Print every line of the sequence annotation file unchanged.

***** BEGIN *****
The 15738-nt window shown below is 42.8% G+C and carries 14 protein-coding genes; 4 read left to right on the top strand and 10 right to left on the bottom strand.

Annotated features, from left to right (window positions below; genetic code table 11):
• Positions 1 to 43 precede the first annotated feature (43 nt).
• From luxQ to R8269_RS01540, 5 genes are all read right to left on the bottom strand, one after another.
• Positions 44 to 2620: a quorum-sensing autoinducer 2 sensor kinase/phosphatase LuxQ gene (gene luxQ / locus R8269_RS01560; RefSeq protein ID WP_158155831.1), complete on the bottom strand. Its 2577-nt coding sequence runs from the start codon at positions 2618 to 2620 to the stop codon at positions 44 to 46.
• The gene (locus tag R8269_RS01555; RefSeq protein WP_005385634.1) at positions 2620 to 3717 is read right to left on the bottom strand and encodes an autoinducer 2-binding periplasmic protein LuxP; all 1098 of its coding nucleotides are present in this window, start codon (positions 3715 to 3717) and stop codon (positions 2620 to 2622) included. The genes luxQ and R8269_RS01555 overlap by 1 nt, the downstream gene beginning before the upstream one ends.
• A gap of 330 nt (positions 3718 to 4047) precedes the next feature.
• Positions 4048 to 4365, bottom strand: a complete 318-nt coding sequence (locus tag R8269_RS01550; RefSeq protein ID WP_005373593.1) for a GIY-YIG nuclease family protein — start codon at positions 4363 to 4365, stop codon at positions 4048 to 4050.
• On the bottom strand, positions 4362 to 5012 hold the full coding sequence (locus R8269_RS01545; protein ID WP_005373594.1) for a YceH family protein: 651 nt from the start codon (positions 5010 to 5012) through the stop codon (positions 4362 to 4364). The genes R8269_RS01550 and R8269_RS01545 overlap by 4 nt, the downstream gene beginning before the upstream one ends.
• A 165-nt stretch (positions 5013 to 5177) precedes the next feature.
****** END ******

The 15738-nt window shown below is 42.8% G+C and carries 14 protein-coding genes; 4 read left to right on the top strand and 10 right to left on the bottom strand.

Annotated features, from left to right (window positions below; genetic code table 11):
• Positions 1 to 43 precede the first annotated feature (43 nt).
• From luxQ to R8269_RS01540, 5 genes are all read right to left on the bottom strand, one after another.
• Positions 44 to 2620: a quorum-sensing autoinducer 2 sensor kinase/phosphatase LuxQ gene (gene luxQ / locus R8269_RS01560; RefSeq protein ID WP_158155831.1), complete on the bottom strand. Its 2577-nt coding sequence runs from the start codon at positions 2618 to 2620 to the stop codon at positions 44 to 46.
• The gene (locus tag R8269_RS01555; RefSeq protein WP_005385634.1) at positions 2620 to 3717 is read right to left on the bottom strand and encodes an autoinducer 2-binding periplasmic protein LuxP; all 1098 of its coding nucleotides are present in this window, start codon (positions 3715 to 3717) and stop codon (positions 2620 to 2622) included. The genes luxQ and R8269_RS01555 overlap by 1 nt, the downstream gene beginning before the upstream one ends.
• A gap of 330 nt (positions 3718 to 4047) precedes the next feature.
• Positions 4048 to 4365, bottom strand: a complete 318-nt coding sequence (locus tag R8269_RS01550; RefSeq protein ID WP_005373593.1) for a GIY-YIG nuclease family protein — start codon at positions 4363 to 4365, stop codon at positions 4048 to 4050.
• On the bottom strand, positions 4362 to 5012 hold the full coding sequence (locus R8269_RS01545; protein ID WP_005373594.1) for a YceH family protein: 651 nt from the start codon (positions 5010 to 5012) through the stop codon (positions 4362 to 4364). The genes R8269_RS01550 and R8269_RS01545 overlap by 4 nt, the downstream gene beginning before the upstream one ends.
• A 165-nt stretch (positions 5013 to 5177) precedes the next feature.